So, we’re not talking rocket science here, right? Surely, most would agree that procrastination is not only a seriously tough dude, but also ugly, mean, and nasty. Slow killer of dreams, forestaller of goals, bouncer at the door to your well being—it can be all of those things and more unless you recognize its power and potential destructiveness.
Purely out of self-defense, then, we should take a look at some of the ways this big bully gains its strength. Here, for example, are but four of the usual suspects:
• Don’t-do-it (and its siblings)
• All-or-nothing syndrome
we live in a busy world, it’s safe to assume that you generally have some balls
in the air. And perhaps much of the time they stay up there pretty
well. Trouble is, any one of them might drop to the ground if you quit
juggling or even just slow down a little.
Often swamped already, the thought of tackling even one more task or project practically breaks you out in hives. So, here's a thought: when over-commitment tempts you or even holds you in its grasp, ask yourself how many “balls” you can genuinely cope with. Whatever number surfaces, try subtracting one or two—and then holding to that. You may be pleasantly surprised at how much calmer life becomes...and at how much better you sleep!
procrastination enablers? The don’t-do-its (DDIs), can't-do-its (CDIs), and shouldn't-do-its (SDIs), which tend to kick
in when you’re thinking about doing something new or a little risky or
even just different. Such power can these wet blankets unleash that, if you
allow it to happen, they could hold you back indefinitely. If that’s
not how you want your life to be, click on the link for a discussion of those
particular hazards: the first step. Perhaps you'll find some food for thought there.
you may not take the all-or-nothing approach to tasks and projects
yourself, many people do. So, just in case one of those is you, let’s
touch upon this briefly. If you do tend to get mired in this bog, it
would likely be because you prefer not to begin anything you
can’t finish that hour or that day or at least PDQ.
And I think we’d all agree that finishing things is good (unless you slop through just to get them done). However, when you set a rigid time frame for your projects, you may find yourself procrastinating indefinitely on those requiring a more-flexible deadline and/or approach. A classic standoff, it may also fire some flak in your direction, often from Significant Others but also from bosses, co-workers, fellow volunteers, etc. A post will be coming soon...
this entry in the procrastination sweepstakes, we move into slightly
different waters. In fact, for many, perfectionism may not have that powerful an
effect upon whether or not they begin something. But it can make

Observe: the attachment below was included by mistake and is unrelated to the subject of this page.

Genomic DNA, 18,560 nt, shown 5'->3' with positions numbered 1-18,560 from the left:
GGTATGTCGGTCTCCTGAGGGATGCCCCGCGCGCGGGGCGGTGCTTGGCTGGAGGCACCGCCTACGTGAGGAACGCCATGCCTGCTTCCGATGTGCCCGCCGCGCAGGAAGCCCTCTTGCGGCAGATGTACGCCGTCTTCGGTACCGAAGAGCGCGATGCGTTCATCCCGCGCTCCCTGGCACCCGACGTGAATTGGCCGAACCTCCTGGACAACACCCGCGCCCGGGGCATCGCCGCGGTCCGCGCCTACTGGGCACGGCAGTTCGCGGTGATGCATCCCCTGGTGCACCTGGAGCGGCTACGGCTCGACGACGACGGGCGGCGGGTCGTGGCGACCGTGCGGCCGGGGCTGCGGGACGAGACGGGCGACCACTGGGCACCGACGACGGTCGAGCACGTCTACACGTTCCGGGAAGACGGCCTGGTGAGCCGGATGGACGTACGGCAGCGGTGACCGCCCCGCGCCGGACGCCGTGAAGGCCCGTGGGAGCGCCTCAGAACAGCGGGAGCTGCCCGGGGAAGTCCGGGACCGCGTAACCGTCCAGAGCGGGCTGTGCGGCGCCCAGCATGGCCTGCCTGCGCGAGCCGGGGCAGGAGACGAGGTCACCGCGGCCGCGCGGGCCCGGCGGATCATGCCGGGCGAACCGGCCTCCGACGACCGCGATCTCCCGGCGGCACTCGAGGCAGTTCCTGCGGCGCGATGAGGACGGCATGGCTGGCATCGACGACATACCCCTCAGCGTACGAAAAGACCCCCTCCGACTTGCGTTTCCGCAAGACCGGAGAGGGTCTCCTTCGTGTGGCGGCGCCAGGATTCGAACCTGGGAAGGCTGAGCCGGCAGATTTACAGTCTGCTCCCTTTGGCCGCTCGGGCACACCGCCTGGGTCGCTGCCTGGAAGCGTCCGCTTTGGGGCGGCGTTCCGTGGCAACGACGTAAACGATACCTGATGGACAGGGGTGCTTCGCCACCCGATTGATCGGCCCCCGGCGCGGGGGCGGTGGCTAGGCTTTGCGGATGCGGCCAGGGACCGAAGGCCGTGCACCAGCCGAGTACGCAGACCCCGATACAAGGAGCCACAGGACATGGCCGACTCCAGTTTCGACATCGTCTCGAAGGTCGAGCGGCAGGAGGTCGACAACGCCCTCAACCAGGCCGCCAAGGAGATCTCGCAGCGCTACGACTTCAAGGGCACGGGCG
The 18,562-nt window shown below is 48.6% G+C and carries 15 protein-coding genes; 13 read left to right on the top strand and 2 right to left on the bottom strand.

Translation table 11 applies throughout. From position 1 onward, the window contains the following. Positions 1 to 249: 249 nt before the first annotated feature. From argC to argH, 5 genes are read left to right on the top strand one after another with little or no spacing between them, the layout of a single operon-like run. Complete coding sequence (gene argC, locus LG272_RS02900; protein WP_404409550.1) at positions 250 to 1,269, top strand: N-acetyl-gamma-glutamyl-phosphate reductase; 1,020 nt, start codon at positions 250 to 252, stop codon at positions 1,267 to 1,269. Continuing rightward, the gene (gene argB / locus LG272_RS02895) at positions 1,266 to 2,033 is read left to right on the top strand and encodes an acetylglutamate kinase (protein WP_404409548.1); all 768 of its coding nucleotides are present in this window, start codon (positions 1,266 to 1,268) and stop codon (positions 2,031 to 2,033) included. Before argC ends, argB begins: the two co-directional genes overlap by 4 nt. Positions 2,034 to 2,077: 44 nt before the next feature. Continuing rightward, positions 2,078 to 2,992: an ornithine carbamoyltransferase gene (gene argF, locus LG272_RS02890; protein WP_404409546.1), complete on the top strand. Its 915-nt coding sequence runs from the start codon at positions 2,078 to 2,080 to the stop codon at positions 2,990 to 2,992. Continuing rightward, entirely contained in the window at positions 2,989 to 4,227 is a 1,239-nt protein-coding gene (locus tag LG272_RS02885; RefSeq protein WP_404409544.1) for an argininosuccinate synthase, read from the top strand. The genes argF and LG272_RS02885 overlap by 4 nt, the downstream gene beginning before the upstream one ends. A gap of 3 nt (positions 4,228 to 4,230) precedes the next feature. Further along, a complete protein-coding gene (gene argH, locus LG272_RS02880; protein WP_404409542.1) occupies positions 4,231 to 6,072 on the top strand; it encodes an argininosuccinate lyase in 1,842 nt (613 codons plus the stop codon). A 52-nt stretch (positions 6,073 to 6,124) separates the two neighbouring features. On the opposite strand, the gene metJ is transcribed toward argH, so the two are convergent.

almost impossible for some of us, as a tinkering habit can
nail projects right to the ground. And there they stay, vainly spinning
until someone finally pulls the plug.
If that kind of thing tends to happen to you now and then, see if you can "just say no" to the tinkering urge and actually mean it. And I'm not suggesting that it will be easy, because it likely won't be, but I am suggesting that it will be worth the effort.
A final (cautionary) word here:
just because you procrastinate doesn’t mean there’s something wrong
with you. At the starting point, as well as along the way, people often
choke for any of the above reasons and/or simple force of habit, lack of
support, and related blocks. If something continually holds you back,
see if you can figure out the why
of it. Even if the answer(s) dismay or discourage you at first, at
least you’ll know. Then, should you choose, you can take "remediative"
measures. [Yes, I made that word up, as I'm feeling pompous
Meanwhile, and above all, simply do what you can where you are and with what you have at hand or can get hold of...to paraphrase some great advice from Teddy Roosevelt. Here and now are right in front of you, but they tend to slip away quickly. So, grab them while you can. In the Autumn Years, we no longer have the luxury of decades to accomplish the needful or the "wantful": hence, the need to use at least some of our time in focused ways.
BTW, focused ways can also mean fun ways, so even as you work through the essentials, remember that all work and no play can make "Jackie" not only dull but also rebellious and grouchy. So, instead of plunging into that trap, take care of business in a timely manner and also leave some room for fun. After all, who deserves it more than you?
For a lighter take on procrastination, visit John Perry at Structured Procrastination. You'll likely find him more than worth the trip. He's also the author of the lower book in the right column.